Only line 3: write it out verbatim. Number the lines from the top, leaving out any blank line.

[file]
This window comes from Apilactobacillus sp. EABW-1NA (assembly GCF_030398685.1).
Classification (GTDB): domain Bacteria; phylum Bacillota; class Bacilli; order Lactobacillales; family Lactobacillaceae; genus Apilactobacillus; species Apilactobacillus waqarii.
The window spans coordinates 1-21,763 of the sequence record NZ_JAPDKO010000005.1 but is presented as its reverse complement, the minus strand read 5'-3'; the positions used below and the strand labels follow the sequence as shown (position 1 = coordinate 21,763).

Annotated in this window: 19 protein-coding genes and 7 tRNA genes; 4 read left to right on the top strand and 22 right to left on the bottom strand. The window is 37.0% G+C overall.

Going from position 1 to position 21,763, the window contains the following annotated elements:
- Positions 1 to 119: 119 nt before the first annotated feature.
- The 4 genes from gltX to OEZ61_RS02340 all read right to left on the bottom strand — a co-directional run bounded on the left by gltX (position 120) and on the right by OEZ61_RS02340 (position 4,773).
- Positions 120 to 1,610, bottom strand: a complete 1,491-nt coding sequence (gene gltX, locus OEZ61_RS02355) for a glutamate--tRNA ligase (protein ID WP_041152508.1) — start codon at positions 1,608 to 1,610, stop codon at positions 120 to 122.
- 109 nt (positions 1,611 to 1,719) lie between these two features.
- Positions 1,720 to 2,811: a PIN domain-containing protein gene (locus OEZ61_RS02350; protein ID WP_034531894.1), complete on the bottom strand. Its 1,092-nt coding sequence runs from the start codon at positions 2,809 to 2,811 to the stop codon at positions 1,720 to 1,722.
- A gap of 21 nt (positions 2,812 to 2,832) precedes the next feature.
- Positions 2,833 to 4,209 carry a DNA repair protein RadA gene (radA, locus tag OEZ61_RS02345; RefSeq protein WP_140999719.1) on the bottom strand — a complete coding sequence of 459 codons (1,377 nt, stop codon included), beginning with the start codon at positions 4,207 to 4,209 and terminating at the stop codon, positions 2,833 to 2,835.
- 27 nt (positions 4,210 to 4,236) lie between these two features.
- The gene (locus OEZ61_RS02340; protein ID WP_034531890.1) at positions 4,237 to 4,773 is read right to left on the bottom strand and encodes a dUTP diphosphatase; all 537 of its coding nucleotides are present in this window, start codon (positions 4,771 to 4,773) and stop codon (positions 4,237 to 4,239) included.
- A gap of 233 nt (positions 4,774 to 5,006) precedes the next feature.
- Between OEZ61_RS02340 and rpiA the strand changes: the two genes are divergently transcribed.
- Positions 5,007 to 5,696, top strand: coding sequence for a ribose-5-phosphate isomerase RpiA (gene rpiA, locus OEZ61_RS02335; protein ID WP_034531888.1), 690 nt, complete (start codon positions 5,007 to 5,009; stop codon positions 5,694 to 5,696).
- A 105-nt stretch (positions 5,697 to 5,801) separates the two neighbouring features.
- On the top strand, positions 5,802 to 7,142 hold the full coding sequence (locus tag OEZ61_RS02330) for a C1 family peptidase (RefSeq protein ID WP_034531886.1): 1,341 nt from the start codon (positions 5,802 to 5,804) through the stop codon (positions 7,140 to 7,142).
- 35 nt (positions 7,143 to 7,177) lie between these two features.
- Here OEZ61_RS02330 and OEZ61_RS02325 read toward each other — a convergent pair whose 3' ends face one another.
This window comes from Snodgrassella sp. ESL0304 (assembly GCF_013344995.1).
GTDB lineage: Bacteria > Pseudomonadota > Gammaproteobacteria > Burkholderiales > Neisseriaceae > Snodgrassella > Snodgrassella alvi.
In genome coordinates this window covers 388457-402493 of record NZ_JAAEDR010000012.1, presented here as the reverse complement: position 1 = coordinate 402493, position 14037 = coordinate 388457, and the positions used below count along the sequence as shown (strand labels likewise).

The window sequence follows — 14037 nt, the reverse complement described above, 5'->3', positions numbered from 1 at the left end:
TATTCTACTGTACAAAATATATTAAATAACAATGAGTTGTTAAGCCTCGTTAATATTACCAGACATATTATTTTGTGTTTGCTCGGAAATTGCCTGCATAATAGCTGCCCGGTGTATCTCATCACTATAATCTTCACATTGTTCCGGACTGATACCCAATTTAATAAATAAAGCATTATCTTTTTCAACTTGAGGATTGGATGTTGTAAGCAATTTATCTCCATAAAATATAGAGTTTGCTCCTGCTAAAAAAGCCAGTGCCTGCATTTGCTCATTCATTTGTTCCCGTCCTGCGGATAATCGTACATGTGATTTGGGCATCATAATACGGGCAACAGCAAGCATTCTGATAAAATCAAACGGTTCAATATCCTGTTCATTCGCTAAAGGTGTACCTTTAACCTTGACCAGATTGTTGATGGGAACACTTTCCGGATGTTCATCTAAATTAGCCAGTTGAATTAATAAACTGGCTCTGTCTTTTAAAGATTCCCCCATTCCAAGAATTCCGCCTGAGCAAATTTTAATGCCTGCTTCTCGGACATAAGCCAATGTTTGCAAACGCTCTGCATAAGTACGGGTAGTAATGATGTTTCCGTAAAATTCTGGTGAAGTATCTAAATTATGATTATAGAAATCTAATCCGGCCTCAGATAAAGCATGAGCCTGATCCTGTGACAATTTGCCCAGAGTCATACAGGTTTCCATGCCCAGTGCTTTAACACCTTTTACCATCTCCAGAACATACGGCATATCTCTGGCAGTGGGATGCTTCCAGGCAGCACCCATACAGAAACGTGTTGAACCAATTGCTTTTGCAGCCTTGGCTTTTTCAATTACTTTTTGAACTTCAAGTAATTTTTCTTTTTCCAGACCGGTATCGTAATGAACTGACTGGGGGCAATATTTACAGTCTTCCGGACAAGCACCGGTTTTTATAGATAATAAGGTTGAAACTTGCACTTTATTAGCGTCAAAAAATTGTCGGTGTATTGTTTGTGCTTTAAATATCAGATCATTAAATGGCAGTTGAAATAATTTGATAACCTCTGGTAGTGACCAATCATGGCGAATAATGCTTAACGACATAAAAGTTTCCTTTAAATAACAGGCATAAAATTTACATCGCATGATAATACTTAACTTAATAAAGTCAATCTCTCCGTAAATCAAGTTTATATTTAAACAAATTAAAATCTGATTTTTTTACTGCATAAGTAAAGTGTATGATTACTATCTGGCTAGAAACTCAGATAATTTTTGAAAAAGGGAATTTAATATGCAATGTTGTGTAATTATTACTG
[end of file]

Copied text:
The window spans coordinates 1-21,763 of the sequence record NZ_JAPDKO010000005.1 but is presented as its reverse complement, the minus strand read 5'-3'; the positions used below and the strand labels follow the sequence as shown (position 1 = coordinate 21,763).